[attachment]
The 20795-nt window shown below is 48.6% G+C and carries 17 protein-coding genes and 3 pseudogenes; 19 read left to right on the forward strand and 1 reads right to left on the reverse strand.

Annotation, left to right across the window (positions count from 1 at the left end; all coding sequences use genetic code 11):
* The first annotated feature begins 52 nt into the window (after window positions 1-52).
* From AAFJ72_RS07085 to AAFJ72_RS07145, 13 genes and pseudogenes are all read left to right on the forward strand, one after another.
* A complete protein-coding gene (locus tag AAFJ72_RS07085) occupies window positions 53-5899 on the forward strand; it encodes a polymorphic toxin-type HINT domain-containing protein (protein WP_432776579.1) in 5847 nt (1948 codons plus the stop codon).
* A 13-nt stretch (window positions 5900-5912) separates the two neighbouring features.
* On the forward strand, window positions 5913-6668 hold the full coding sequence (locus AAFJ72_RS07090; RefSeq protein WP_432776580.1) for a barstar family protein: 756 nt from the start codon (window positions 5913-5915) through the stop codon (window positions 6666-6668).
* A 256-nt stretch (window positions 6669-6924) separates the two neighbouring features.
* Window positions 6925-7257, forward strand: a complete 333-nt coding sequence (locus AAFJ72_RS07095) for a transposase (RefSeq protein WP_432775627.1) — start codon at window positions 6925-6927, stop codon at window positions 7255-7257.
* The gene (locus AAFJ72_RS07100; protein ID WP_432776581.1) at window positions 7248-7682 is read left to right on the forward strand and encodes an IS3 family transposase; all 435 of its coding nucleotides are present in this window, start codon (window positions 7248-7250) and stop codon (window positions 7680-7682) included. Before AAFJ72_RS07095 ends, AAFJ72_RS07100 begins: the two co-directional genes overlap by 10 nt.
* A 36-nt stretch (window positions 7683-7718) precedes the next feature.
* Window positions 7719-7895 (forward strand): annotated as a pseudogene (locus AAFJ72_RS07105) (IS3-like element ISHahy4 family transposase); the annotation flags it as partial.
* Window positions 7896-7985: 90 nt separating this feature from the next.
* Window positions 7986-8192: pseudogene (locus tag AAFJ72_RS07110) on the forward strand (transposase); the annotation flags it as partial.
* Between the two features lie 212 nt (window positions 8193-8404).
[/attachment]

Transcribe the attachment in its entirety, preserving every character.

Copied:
The 20795-nt window shown below is 48.6% G+C and carries 17 protein-coding genes and 3 pseudogenes; 19 read left to right on the forward strand and 1 reads right to left on the reverse strand.

Annotation, left to right across the window (positions count from 1 at the left end; all coding sequences use genetic code 11):
* The first annotated feature begins 52 nt into the window (after window positions 1-52).
* From AAFJ72_RS07085 to AAFJ72_RS07145, 13 genes and pseudogenes are all read left to right on the forward strand, one after another.
* A complete protein-coding gene (locus tag AAFJ72_RS07085) occupies window positions 53-5899 on the forward strand; it encodes a polymorphic toxin-type HINT domain-containing protein (protein WP_432776579.1) in 5847 nt (1948 codons plus the stop codon).
* A 13-nt stretch (window positions 5900-5912) separates the two neighbouring features.
* On the forward strand, window positions 5913-6668 hold the full coding sequence (locus AAFJ72_RS07090; RefSeq protein WP_432776580.1) for a barstar family protein: 756 nt from the start codon (window positions 5913-5915) through the stop codon (window positions 6666-6668).
* A 256-nt stretch (window positions 6669-6924) separates the two neighbouring features.
* Window positions 6925-7257, forward strand: a complete 333-nt coding sequence (locus AAFJ72_RS07095) for a transposase (RefSeq protein WP_432775627.1) — start codon at window positions 6925-6927, stop codon at window positions 7255-7257.
* The gene (locus AAFJ72_RS07100; protein ID WP_432776581.1) at window positions 7248-7682 is read left to right on the forward strand and encodes an IS3 family transposase; all 435 of its coding nucleotides are present in this window, start codon (window positions 7248-7250) and stop codon (window positions 7680-7682) included. Before AAFJ72_RS07095 ends, AAFJ72_RS07100 begins: the two co-directional genes overlap by 10 nt.
* A 36-nt stretch (window positions 7683-7718) precedes the next feature.
* Window positions 7719-7895 (forward strand): annotated as a pseudogene (locus AAFJ72_RS07105) (IS3-like element ISHahy4 family transposase); the annotation flags it as partial.
* Window positions 7896-7985: 90 nt separating this feature from the next.
* Window positions 7986-8192: pseudogene (locus tag AAFJ72_RS07110) on the forward strand (transposase); the annotation flags it as partial.
* Between the two features lie 212 nt (window positions 8193-8404).